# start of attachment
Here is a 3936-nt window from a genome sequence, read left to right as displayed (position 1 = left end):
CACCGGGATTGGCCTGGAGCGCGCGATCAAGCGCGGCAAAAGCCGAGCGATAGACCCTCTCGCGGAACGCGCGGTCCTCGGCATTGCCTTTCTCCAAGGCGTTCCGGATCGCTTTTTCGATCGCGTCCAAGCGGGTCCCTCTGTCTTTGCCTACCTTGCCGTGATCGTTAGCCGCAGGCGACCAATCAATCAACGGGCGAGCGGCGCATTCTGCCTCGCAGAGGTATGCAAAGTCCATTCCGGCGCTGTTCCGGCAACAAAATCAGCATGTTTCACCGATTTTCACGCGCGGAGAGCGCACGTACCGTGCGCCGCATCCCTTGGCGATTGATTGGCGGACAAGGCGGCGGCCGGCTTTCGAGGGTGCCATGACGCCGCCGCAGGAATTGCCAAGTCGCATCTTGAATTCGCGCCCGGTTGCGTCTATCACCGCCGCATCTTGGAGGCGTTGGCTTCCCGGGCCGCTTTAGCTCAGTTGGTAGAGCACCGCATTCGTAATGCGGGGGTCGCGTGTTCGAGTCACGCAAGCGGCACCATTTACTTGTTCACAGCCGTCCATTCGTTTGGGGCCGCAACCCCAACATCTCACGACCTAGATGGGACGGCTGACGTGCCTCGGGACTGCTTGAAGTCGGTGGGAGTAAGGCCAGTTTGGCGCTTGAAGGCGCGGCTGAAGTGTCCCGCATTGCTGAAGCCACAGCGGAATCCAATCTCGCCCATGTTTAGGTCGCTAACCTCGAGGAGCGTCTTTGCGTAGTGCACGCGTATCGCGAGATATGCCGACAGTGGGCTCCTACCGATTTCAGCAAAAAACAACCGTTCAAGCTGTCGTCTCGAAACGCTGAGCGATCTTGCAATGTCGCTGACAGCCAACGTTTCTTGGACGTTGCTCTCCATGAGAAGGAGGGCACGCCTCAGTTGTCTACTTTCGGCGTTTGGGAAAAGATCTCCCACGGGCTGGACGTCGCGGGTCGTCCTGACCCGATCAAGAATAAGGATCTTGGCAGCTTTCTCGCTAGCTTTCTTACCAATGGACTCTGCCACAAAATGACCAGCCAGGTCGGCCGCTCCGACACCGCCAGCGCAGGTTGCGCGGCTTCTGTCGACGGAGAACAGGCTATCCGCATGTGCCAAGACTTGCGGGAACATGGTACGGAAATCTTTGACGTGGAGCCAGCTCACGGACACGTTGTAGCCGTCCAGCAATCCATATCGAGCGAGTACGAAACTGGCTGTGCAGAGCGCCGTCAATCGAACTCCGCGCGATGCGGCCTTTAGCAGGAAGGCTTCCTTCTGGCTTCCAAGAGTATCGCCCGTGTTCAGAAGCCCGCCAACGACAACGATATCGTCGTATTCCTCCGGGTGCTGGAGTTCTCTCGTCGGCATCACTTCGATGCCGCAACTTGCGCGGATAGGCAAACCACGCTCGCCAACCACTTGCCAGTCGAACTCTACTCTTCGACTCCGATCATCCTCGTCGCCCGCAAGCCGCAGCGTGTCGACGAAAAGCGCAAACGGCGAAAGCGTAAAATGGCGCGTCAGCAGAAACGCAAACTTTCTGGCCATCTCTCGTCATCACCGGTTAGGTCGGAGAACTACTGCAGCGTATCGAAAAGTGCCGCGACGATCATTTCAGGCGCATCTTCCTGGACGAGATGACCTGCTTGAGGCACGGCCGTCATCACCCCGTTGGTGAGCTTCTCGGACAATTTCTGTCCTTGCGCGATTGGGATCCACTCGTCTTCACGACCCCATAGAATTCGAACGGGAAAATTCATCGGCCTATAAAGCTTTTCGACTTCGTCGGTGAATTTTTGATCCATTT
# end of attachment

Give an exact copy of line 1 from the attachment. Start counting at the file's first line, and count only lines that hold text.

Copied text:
Here is a 3936-nt window from a genome sequence, read left to right as displayed (position 1 = left end):